Henry notebook entry - "Thurs, 26 - Thanksgiving Day - letter Spec del. Esp - to Oaxaca - Schwein sick"

1942 Dec 11 - Henry letter home describing Oaxaca trip

Henry to mom - "Esp received an urgent telegram from the Am. writer for whom she translates to hurry to a village in Oaxaca where he was dying. The village is in the tropical jungle bordering the Pacific. She went 18 hrs. by narrow gauge R.R. then 17 hrs. more on horse-back. In the village of 7 native huts there was no water, (they ate fruit instead), nor was there bread or corn. They live on fruit and fish. The only medicine the fellow had was a bottle of mescal (like brandy). He had a cot and a table for furnishings (no chairs) and had lived there for 5 yrs. She gave him injections, drained his liver and prevented him from getting up and wandering off into the jungle. They traveled 27 hours by ox-cart to get him to the city of Oaxaca then 1hr 40min. by plane to Mex. City. She has been caring for him day and night and swears she hasn't slept more than 2 hrs. any night since Nov. 25. They had vacation from Dec. 1st to 10th so today she went back to work. The old fellow is out of the gravest danger so she has a nurse now caring for him. I've seen her for only a few hours in the last 2 wks. She says big blue scorpions 4 or 5 inches long scampered over the dirt floor of the old man's hut so even had there been an extra bed or chair she would not have dared to sleep. Monkeys chattered in the trees outside and looked in thru the door or windows. Orchids more beautiful than those they sell in New York for hundreds of dollars, bloom and fade - admired only by the animals and insects inhabiting the wilderness."

1942 Dec 18 - Henry - War with Walter - Can Esp visit the compound?

Yesterday I learned that Natalia and Seva were going to Cuernavaca with Zamora today. I phoned Esp who said that whereas Walter and I would have several days free she'd like to visit me sometime when I'd be alone. I asked Walter when he wanted to be free - refused to say, when I said girl would come - got into argument - his reason for opposing it - "It's against the rules."

1942 Dec 22 - Saw Esperanza at Restaurant - said it's all off.

1943 Jan 14 - Calendar - the price of finding a father was paid by my losing you.

1943 Jan 16 - Henry postcard to Marie - going in one month

1943 Jan 17 - Esp to Henry - I beg you once and for all to leave me alone

You, too, have ideals and purposes - which have nothing to do with me and to which you would be ready to sacrifice me, justifying yourself with the same words with which you justify the abandonment of your mother, your father, your loved ones. And I, I do not want to be sacrificed neither by you nor by anyone else as long as it is in my hands to avoid it. So, you must understand that if I have made this resolution, your insistence to see me is extremely embarrassing. I beg you once and for all to leave me alone. I don't want to cause you or cause me any more sorrow.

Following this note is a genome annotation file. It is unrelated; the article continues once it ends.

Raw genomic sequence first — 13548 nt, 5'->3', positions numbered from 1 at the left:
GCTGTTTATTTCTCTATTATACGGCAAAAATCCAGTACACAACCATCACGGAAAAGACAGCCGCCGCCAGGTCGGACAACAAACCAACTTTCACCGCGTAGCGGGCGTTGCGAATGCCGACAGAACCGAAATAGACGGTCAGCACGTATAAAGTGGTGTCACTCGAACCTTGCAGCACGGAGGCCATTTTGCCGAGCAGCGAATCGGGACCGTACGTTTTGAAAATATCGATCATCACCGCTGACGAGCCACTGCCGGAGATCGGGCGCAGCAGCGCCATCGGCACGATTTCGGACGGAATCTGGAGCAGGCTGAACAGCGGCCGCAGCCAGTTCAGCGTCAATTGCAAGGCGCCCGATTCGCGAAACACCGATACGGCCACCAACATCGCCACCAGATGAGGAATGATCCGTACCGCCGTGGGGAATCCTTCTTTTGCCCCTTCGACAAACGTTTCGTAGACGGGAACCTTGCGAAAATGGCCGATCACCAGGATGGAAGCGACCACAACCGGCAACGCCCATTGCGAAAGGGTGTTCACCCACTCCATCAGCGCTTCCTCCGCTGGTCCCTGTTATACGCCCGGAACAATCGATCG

Our inability to help each other, to find some happiness together, lies in the fact that our worlds are radically opposed. You always feel and think in the opposite way to me; I don't think there is a single point on which we have coincided except for the one that refers to causing pain and discomfort to each other. I have already told you that I want to be happy, selfishly happy, IN MY WAY. I will conquer that happiness even if it is only to enjoy it for an hour, but I will conquer it and the first step to achieve it is to do without you.

1943 Jan 21 - Telegram to mom - leaving 7th

1943 Jan 25 - Esp threatens legal action and copies the compound

On Saturday (23rd) you had the audacity to go to my house to insult me in the most vulgar way, completing the hateful scene with threats to make a scandal. I want to warn you that I'm not willing to take any more. Absolutely refrain from bothering me again, from trying to insult me and making the scenes that you like so much, for I do not believe that the scandal you speak of will suit the people of your party, for it will not be you but I who will do it at the precise moment I see you willing to bother me one more time. I have informed my brother of your follies who, as you know, is an assistant lawyer for the Attorney General's Office and who does not agree that I should be bothered. So, you have been warned. I would have wanted our friendship to end, not in a drastic and painful way, but as it should - the friendship of two civilized people who cannot understand each other. But your acts of barbarism have overwhelmed me and it is time to put an end to this.

With copy for Mr. Walter Ókroere

1943 Jan 26 - Henry notes - Superabundance of adrenalin

Upon receipt of Esperanza's letter, Muniz and Otto immediately tell Henry he must leave the compound.

Henry -
Can keep me 2 1/2 years as dishwasher without vacation.
Can throw me out of house and into army
Is an important event - turning point
since 1934 have sacrificed person to party
now party is personified in 2 people Otto and Muniz
my choice - sacrifice more or sacrifice party

1943 Feb 1 - Henry leaves Mexico bound for Chicago

His Mexican odyssey ended - Trotsky dead, Esperanza writing the letter that had him thrown out, the Socialist party enforcing the action - he would soon be in the army and sent to war.

1943 March 18 - Esp to Henry and 3 pages of Henry's resonse

Esp - worried about the health of my father

To think that you left, that maybe soon you will be in the army, in which life is more difficult every day. The thought of you walking away from me the way you did makes me ache at how utterly inept we were at understanding and helping each other. The pleasant moments that we were able to spend together were darkened with bitter discussions and, having been the best of friends, we ended up becoming the worst enemies. How much irreparable nonsense!